The oldest monument in Reims is the Porte de Mars ("Mars Gate", so called from a temple to Mars in the neighbourhood), a triumphal arch 108 ft. in length by 43 in height, consisting of three archways flanked by columns. It is popularly supposed to have been erected by the Remi in honour of Augustus when Agrippa made the great roads terminating at the town, but probably belongs to the 3rd or 4th century. The Mars Gate was one of 4 Roman gates to the city walls, which were restored at the time of the Norman Invasion of northern France in the 9th century. Porte de Mars is an ancient Roman triumphal arch in Reims, France. ... Mars was the Roman god of war, the son of Juno and a magical flower (or Jupiter). ... A triumphal arch is a structure in the shape of a monumental archway, usually built to celebrate a victory in war. ... The Remi were a Belgic tribe of north-eastern Gaul in the 1st century BC. They occupied the northern Champagne plain, on the southern fringes of the Forest of Ardennes, between the rivers Mosa (Meuse) and Matrona (Marne), and along the river valleys of the Aisne and its tributaries the... For other persons named Octavian, see Octavian (disambiguation). ... Agrippa may refer to: Menenius Agrippa, a Roman consul in 503 BC. Marcus Vipsanius Agrippa (63–12 BC), Roman statesman and general, friend of Augustus Caesar. ... Not to be confused with Romans road. ... // Overview Events 212: Constitutio Antoniniana grants citizenship to all free Roman men 212-216: Baths of Caracalla 230-232: Sassanid dynasty of Persia launches a war to reconquer lost lands in the Roman east 235-284: Crisis of the Third Century shakes Roman Empire 250-538: Kofun era, the first... As a means of recording the passage of time, the 4th century was that century which lasted from 301 to 400. ... The Brama MÅ‚yÅ„ska in Stargard SzczeciÅ„ski one of two water gates in Europe. ... The defensive wall of Braşov, Romania. ... As a means of recording the passage of time the 9th century was the century that lasted from 801 to 900. ...


In its vicinity a curious mosaic, measuring 36 ft. by 26, with thirty-five medallions representing animals and gladiators, was discovered in 1860. To these remains must be added a Gallo Roman sarcophagus, said to be that of the consul Jovinus (see below) and preserved in the archaeological museum in the cloister of the abbey of Saint-Remi. For other uses, see Gladiator (disambiguation). ... 1860 is the leap year starting on Sunday. ... This article covers the culture of Romanized areas of Gaul. ... The Etruscan Sarcophagus of the Spouses, at the National Etruscan Museum. ... The Abbey of Saint-Remi is an abbey in Reims, France, founded in around AD 1000. ...


Cathedral of Notre-Dame de Reims

Main article: Notre-Dame de Reims

Reims is well known for its cathedral, Notre-Dame de Reims, where the kings of France used to be crowned. The cathedral, was added to the list of UNESCO World Heritage Sites in 1991, along with the former Abbey of Saint-Remi and the Palace of Tau. Façade of the Notre-Dame de Reims The Notre-Dame de Reims (Our Lady of Rheims) is the Cathedral of Reims, where the kings of France were once crowned. ... Image File history File links Metadata Size of this preview: 600 × 600 pixelsFull resolution‎ (1,181 × 1,181 pixels, file size: 519 KB, MIME type: image/jpeg) File historyClick on a date/time to view the file as it appeared at that time. ... Image File history File links Metadata Size of this preview: 600 × 600 pixelsFull resolution‎ (1,181 × 1,181 pixels, file size: 519 KB, MIME type: image/jpeg) File historyClick on a date/time to view the file as it appeared at that time. ... Derrynaflan Chalice, an 8th or 9th Century chalice, found in County Tipperary, Ireland For other uses, see Chalice A chalice (from Latin calix, cup, borrowed from Greek kalyx, shell, husk) is a goblet intended to hold drink. ... For other uses, see Cathedral (disambiguation). ... It has been suggested that Regents: France and French States be merged into this article or section. ... UNESCO (United Nations Educational, Scientific and Cultural Organization) is a specialized agency of the United Nations established in 1945. ... Elabana Falls is in Lamington National Park, part of the Central Eastern Rainforest Reserves World Heritage site in Queensland, Australia. ... The Palace of Tau in Reims. ...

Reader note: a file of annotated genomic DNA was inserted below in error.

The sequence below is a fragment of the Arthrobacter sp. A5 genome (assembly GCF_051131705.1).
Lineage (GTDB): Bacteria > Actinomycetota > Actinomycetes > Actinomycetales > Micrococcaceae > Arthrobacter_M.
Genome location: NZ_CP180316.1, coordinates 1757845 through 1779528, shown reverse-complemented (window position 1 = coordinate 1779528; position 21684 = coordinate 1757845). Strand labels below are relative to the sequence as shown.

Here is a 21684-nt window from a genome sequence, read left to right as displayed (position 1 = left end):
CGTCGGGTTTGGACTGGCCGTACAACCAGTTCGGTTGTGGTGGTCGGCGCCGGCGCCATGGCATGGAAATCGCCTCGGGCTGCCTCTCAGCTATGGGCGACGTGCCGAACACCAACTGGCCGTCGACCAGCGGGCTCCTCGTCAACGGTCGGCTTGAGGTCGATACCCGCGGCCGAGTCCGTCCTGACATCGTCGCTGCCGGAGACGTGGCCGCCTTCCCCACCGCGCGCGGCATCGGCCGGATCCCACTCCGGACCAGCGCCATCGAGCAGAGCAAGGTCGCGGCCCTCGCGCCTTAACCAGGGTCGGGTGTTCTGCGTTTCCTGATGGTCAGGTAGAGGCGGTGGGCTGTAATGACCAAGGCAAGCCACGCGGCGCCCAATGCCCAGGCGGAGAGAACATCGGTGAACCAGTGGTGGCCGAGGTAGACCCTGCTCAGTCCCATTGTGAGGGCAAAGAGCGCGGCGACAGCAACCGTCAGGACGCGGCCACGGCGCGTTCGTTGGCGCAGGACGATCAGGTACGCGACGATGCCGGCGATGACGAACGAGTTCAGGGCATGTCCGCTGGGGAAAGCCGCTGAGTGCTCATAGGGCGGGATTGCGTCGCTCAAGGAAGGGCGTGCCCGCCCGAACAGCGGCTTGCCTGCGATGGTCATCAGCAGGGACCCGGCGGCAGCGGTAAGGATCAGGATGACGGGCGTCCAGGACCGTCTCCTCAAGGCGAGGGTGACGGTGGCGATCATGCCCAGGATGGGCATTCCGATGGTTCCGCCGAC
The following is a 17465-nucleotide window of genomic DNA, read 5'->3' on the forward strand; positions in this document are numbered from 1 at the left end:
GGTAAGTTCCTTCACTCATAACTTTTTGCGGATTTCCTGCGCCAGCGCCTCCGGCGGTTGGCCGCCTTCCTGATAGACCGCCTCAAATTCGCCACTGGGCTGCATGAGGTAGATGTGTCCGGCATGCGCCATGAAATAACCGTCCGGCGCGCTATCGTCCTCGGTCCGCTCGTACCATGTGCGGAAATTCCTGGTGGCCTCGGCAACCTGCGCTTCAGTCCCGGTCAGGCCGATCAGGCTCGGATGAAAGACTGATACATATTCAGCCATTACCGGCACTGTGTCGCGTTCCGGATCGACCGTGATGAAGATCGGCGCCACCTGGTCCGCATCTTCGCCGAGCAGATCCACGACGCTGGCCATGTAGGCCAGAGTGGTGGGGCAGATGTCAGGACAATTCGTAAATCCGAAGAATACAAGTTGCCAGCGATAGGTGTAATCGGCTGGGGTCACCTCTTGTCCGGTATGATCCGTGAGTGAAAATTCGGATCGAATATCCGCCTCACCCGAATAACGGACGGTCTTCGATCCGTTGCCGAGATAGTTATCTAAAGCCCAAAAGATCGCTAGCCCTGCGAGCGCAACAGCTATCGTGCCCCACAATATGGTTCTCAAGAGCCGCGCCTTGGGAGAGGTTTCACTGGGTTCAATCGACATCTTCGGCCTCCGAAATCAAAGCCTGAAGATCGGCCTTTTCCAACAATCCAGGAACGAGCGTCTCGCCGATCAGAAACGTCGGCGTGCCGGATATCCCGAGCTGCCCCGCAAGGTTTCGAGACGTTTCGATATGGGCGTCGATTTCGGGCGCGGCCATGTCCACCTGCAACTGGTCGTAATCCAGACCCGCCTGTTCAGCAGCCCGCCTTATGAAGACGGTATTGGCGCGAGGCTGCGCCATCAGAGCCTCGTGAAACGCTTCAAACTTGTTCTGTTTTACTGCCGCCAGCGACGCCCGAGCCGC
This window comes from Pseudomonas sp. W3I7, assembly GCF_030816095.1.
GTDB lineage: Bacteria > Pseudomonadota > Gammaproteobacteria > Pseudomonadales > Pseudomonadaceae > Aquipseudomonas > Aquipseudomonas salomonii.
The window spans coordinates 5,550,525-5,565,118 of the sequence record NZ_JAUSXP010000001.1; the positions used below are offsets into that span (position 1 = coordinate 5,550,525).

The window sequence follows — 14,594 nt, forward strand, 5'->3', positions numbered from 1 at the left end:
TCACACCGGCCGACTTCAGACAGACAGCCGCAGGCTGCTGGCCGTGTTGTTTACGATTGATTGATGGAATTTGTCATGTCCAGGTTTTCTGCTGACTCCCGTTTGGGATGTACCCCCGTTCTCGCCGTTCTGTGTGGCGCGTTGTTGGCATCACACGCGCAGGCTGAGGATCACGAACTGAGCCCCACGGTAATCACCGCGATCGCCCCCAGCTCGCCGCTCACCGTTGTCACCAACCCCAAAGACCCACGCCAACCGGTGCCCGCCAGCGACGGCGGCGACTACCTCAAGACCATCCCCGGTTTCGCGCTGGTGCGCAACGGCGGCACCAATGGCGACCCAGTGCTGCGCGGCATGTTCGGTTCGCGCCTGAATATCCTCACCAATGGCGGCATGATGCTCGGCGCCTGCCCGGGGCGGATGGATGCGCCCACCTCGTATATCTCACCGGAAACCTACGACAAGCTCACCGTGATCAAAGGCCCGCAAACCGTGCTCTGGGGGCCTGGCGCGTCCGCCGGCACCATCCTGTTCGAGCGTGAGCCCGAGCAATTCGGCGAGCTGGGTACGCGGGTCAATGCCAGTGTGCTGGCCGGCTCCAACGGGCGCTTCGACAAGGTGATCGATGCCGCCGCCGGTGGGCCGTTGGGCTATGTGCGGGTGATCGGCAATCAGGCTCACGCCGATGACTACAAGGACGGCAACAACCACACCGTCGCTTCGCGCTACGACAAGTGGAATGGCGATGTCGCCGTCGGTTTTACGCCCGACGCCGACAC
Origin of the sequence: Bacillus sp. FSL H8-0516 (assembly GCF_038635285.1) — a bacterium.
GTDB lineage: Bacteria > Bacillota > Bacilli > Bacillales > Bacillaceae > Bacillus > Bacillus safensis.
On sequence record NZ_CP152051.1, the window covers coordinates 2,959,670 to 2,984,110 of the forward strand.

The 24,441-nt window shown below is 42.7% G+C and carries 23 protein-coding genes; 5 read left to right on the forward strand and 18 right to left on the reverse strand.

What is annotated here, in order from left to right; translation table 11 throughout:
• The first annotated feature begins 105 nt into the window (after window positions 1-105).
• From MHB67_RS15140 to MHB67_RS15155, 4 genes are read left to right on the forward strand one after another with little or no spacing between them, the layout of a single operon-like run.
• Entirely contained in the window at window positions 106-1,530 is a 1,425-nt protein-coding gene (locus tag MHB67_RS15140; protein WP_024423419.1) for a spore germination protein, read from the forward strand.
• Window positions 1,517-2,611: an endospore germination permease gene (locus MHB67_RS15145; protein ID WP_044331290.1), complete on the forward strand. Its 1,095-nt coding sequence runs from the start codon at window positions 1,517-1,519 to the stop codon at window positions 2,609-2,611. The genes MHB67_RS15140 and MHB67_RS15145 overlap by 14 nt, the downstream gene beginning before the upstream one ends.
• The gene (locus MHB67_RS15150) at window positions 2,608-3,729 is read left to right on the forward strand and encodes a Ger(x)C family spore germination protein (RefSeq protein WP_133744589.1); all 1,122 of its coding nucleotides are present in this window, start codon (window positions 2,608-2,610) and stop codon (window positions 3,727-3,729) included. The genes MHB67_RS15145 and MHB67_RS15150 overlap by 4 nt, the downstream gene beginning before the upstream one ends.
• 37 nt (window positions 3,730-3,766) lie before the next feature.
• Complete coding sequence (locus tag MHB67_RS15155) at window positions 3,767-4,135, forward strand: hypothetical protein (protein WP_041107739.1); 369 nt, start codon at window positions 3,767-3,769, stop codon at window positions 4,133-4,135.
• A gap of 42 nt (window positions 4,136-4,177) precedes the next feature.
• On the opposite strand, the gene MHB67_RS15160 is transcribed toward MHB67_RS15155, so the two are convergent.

Palace of Tau

The archiepiscopal palace, built between 1498 and 1509, and in part rebuilt in 1675, was occupied by the kings on the occasion of their coronation. The saloon (salle du Tau), where the royal banquet was held, has an immense stone chimney from the 15th century. The chapel of the archiepiscopal palace consists of two storeys, of which the upper still serves as a place of worship. Both the chapel and the salle du Tau are decorated with tapestries of the 17th century, known as the Perpersack tapestries, after the Flemish weaver who executed them. The palace has been opened to the public in 1972 as a museum containing such exhibits as statues formerly displayed by the cathedral, treasures of the cathedral from past centuries, and royal attire from coronations of French kings. 1498 was a common year starting on Saturday (see link for calendar) of the Gregorian calendar. ... 1509 was a common year starting on Friday (see link for calendar) of the Gregorian calendar. ... Year 1675 (MDCLXXV) was a common year starting on Tuesday (link will display the full calendar) of the Gregorian calendar (or a common year starting on Friday of the 10-day slower Julian calendar). ... This article is about tapestry the textile. ... (16th century - 17th century - 18th century - more centuries) As a means of recording the passage of time, the 17th century was that century which lasted from 1601-1700. ... Flemings (Dutch: Vlamingen) are inhabitants of Flanders in the widest sense of the term, i. ...